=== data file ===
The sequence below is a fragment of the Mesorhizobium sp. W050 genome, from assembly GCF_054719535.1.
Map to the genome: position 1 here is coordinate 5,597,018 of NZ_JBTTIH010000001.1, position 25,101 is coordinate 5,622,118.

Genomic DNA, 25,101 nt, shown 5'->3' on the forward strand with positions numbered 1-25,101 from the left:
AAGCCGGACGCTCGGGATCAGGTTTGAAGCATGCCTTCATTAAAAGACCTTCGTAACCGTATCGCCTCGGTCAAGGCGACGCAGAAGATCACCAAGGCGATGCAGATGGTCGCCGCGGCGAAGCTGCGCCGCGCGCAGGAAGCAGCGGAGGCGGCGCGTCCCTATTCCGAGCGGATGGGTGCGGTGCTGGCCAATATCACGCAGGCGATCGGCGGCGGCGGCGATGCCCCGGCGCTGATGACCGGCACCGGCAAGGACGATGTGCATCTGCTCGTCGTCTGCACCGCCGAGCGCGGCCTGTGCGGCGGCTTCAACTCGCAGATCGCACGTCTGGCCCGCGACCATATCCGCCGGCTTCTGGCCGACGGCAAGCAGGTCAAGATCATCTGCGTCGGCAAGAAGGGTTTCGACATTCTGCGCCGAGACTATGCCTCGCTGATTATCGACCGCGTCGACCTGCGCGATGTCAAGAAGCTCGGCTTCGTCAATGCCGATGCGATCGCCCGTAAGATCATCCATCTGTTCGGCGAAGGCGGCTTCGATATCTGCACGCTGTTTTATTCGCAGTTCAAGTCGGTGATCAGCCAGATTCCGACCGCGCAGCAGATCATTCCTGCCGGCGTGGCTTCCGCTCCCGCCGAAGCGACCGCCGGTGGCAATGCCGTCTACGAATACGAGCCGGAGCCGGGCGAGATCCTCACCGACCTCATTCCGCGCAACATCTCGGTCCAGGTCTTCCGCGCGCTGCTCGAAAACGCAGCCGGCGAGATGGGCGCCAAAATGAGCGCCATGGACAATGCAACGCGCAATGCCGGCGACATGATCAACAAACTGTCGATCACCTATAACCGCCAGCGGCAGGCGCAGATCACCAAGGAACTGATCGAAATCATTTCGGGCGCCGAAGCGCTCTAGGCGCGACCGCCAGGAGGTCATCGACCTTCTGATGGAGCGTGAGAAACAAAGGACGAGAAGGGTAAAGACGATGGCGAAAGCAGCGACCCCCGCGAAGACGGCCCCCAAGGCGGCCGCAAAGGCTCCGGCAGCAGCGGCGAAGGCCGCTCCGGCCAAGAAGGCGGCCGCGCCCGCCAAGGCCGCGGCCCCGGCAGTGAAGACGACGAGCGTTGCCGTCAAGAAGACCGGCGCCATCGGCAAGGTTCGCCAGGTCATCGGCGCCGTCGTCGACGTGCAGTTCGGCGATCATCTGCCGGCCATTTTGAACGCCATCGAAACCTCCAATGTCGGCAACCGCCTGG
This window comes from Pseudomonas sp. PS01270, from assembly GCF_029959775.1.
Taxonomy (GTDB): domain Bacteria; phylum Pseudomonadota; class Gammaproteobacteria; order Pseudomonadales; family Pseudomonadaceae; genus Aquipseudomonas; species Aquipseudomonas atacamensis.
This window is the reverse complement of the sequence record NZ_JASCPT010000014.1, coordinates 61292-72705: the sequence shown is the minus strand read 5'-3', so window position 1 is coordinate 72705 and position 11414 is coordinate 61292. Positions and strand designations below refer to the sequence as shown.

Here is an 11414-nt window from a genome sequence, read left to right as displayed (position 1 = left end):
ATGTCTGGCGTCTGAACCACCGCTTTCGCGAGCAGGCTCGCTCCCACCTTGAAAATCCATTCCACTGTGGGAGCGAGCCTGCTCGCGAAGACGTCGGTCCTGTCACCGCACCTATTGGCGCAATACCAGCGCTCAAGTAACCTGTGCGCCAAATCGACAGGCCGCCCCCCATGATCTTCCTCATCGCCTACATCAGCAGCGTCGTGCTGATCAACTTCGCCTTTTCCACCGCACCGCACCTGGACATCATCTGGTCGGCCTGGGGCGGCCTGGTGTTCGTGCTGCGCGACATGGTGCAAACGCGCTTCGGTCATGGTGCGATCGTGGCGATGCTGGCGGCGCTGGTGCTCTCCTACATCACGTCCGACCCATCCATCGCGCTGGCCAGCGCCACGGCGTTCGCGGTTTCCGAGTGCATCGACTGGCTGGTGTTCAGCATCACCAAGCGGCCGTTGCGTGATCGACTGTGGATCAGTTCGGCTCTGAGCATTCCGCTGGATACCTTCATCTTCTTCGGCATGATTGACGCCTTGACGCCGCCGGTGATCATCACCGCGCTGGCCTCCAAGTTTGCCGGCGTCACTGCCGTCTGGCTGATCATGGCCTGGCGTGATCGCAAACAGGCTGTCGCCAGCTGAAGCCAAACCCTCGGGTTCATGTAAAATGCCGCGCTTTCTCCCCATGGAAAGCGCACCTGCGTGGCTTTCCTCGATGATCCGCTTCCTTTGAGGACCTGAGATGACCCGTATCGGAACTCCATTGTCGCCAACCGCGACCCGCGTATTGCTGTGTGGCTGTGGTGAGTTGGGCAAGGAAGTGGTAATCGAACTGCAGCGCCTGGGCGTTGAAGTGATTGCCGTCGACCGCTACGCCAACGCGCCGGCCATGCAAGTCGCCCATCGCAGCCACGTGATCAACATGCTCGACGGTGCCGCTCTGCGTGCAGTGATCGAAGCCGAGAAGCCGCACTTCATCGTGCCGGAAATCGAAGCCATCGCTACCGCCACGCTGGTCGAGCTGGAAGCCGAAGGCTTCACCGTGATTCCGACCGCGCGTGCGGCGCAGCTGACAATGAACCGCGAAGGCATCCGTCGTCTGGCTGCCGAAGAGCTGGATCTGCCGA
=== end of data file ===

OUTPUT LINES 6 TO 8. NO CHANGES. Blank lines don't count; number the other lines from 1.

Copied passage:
Taxonomy (GTDB): domain Bacteria; phylum Pseudomonadota; class Gammaproteobacteria; order Pseudomonadales; family Pseudomonadaceae; genus Aquipseudomonas; species Aquipseudomonas atacamensis.
This window is the reverse complement of the sequence record NZ_JASCPT010000014.1, coordinates 61292-72705: the sequence shown is the minus strand read 5'-3', so window position 1 is coordinate 72705 and position 11414 is coordinate 61292. Positions and strand designations below refer to the sequence as shown.

Here is an 11414-nt window from a genome sequence, read left to right as displayed (position 1 = left end):